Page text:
by Aimee Levitt
Researchers at Stanford University published a study earlier this week that knocked proponents of organic food on their collective ear. Turns out that organic food, while far more expensive than conventionally-produced food, isn't any healthier.
But now that the foodies have had a chance to read the Stanford study, which was published in the Annals of Internal Medicine, they've started to squawk that the study itself was flawed and we should all be eating organic all the time, dammit!
So what to do? Do we remain in debt to Whole Foods for the rest of our lives, or can we venture out into the brave new world of pesticides?
A team of Stanford researchers spent four years poring over 240 scientific studies. 223 of the studies were devoted to contaminant levels in food, while the remaining 17 examined the effects of said food on humans. Though only three of the studies concerned what the scientists called "clinical outcomes," there appeared to be no significant health differences between people who ate organic food and people who didn't.
Two studies reported significantly lower urinary pesticide levels among children consuming organic versus conventional diets, but studies of biomarker and nutrient levels in serum, urine, breast milk, and semen in adults did not identify clinically meaningful differences.
The researchers found only a few other major variables. Non-organic food contains higher levels of phosphorus, but not enough to be "clinically significant." Organic milk contains many more omega-3 fatty acids. And although there is pesticide residue in non-organic foods -- as organic proponents have been telling us for years -- they're way below the maximum levels dictated by the Environmental Protection Agency.
Which leads to one logical conclusion: We've been had.
Unless, of course, the Stanford research is crap.
That's what Charles Benbrook, a consultant at the Organic Center at Washington State University, contends. In his own paper, published on the WSU website the same day as the Stanford study, Benbrook cracks down on the Stanford group for lousy research practices.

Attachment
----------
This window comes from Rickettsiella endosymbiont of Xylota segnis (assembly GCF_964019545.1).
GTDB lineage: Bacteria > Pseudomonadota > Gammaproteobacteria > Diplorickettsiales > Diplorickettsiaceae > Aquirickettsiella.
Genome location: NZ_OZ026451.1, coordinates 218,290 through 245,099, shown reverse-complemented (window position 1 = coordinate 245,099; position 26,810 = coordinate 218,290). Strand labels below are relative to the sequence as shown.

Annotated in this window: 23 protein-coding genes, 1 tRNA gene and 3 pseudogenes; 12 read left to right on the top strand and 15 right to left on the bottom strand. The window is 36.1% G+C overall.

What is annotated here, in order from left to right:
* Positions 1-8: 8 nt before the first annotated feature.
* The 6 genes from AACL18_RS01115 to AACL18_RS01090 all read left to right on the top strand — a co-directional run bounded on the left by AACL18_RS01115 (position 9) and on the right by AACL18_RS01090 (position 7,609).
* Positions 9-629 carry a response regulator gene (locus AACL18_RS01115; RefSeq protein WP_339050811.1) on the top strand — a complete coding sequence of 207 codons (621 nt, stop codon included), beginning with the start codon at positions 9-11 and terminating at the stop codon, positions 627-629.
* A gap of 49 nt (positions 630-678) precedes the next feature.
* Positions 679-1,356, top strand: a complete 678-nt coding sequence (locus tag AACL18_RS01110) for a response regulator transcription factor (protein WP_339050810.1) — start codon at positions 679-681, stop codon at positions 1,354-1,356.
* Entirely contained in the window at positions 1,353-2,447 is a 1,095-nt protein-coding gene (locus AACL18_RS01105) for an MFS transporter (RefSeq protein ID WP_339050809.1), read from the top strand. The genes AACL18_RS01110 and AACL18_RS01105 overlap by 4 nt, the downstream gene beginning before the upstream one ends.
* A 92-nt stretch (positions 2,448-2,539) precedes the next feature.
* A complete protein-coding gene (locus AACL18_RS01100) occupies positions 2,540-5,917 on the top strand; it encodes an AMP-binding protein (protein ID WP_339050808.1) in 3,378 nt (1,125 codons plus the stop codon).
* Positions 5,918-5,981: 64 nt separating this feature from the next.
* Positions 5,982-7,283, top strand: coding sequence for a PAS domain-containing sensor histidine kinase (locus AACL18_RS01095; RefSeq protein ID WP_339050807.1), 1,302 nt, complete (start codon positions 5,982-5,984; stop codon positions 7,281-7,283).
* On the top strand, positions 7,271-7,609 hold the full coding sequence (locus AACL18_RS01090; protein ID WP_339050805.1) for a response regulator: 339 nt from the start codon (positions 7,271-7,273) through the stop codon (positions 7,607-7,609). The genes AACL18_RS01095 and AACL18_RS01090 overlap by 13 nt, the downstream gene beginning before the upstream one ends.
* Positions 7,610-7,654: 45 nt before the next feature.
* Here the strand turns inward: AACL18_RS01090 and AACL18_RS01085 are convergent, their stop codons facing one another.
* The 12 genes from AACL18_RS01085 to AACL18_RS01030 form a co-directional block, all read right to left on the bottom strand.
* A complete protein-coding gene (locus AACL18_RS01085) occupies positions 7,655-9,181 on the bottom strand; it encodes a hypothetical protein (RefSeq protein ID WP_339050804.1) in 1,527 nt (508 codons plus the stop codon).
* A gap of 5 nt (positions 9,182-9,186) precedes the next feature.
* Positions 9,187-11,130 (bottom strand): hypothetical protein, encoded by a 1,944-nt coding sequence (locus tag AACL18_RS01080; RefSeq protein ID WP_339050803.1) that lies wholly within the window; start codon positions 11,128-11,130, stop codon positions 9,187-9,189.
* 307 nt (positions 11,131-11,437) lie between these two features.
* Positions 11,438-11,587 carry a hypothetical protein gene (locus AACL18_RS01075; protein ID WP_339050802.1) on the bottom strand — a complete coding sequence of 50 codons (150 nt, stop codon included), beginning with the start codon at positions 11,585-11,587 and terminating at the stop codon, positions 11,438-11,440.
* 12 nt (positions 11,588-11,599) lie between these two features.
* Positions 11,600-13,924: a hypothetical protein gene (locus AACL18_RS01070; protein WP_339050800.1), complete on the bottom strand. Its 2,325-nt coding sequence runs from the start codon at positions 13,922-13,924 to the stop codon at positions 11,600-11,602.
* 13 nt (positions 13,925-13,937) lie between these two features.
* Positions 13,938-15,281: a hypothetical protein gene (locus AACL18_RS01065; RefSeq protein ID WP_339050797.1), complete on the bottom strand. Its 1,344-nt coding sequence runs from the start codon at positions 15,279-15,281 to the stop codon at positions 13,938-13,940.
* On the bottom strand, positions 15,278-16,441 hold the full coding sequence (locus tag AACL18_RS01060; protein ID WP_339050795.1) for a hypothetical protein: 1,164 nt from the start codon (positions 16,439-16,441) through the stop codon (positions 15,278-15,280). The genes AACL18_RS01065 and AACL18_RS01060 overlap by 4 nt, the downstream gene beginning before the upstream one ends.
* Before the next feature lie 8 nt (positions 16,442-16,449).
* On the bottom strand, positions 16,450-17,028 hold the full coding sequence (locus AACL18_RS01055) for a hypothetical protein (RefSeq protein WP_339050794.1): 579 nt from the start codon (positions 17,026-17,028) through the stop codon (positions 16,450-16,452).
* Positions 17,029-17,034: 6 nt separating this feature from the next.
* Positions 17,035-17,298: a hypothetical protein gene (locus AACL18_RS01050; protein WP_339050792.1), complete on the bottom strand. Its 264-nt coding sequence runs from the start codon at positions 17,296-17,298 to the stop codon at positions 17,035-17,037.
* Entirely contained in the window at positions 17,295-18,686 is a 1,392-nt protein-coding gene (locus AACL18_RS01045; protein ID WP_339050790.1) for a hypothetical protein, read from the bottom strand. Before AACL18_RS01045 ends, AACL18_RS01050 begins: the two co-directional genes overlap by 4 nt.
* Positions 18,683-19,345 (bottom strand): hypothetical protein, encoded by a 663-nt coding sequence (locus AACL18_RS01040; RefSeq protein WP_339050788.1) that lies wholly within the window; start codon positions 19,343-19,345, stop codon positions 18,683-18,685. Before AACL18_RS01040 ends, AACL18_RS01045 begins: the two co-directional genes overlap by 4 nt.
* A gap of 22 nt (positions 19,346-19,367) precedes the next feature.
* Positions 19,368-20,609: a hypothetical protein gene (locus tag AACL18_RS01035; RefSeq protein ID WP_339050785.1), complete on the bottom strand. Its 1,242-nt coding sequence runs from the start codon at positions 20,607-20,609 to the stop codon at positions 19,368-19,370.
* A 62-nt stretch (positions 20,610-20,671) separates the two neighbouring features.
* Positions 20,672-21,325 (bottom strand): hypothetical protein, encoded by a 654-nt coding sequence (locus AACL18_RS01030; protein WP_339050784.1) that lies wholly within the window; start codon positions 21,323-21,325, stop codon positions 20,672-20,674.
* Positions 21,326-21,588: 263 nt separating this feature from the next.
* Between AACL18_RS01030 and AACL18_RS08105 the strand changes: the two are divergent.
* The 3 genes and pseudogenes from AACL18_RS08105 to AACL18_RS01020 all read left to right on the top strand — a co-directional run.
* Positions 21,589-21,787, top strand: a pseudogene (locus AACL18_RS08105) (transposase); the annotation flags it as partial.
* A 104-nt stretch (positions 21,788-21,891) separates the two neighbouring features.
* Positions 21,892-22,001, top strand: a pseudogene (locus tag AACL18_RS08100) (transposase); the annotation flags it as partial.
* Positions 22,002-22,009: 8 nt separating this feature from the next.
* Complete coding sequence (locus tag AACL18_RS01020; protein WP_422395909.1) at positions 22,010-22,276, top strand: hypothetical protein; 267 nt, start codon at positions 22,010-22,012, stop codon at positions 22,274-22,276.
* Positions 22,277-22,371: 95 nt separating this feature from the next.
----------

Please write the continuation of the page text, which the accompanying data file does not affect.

For one thing, Benbrook writes, their stats are fuzzy. In their paper the Stanford scientists report that "organic produce had 30% lower risk for contamination with any detectable pesticide residue than conventional produce." They arrived at this number by examining nine studies comparing the average percentages of incidence of pesticide residue in organic and non-organic food and calculating the difference between the two.
This, Benbrook declares, is shoddy statistics. Benbrook took the same numbers and crunched them a different way and found that "the overall reduction in frequency of residues in organic foods is 81%."
Well, OK, you can play with numbers all you like, but Benbrook also takes the Stanford group to task for not bothering to define what they mean when they say a food is "more nutritious" (he, personally, believes it should "deliver at least 50% higher levels of several important nutrients per calorie or serving, while also not delivering substantially lower concentrations of other essential nutrients"), and for failing to distinguish between single-trace pesticides in a food or multiple-traces -- that is, whether a food has been sprayed with one pesticide or several.
Finally, says Benbrook, the Stanford scientists failed to incorporate into their reading several studies about the effects of pesticides on fetuses and small children.
One can't help but notice, though, that Benbrook works for the Organic Center and is, therefore, not an entirely disinterested party. (For the record, the Stanford team worked independently without taking funds from any sponsors, corporate or otherwise.)
Fortunately, Consumer Reports has weighed in! The tireless testers of consumer products did their research a long time ago and came down in favor of organic, even if it is more expensive, and the new study did not change their minds at all.
None of the papers studied by the Stanford researchers tracked health risks for longer than two years; many forms of cancer, Consumer Reports points out, take much longer than that to develop. Furthermore, the Stanford study did not look close enough into the bacteria-resistant antibiotics that have become prevalent in conventional farming, but have been banned from organic farms. Also more Americans, 86 percent in fact, don't want their supermarkets to carry meat that contains antibiotics. Consumer Reports knows because it took a poll.
"Bottom line," they write, "we stand by our long-held advice. It's worth it to buy organic versions of the foods that are likely to have the highest levels of pesticides when grown conventionally, as well as organic poultry and milk, to reduce exposure to antibiotics."
Well then. But what do you do about the small farmers who sell their produce at the farmer's market but can't afford to pay for official certification as organic? Could it be that at least one part of the organic movement is still a scam?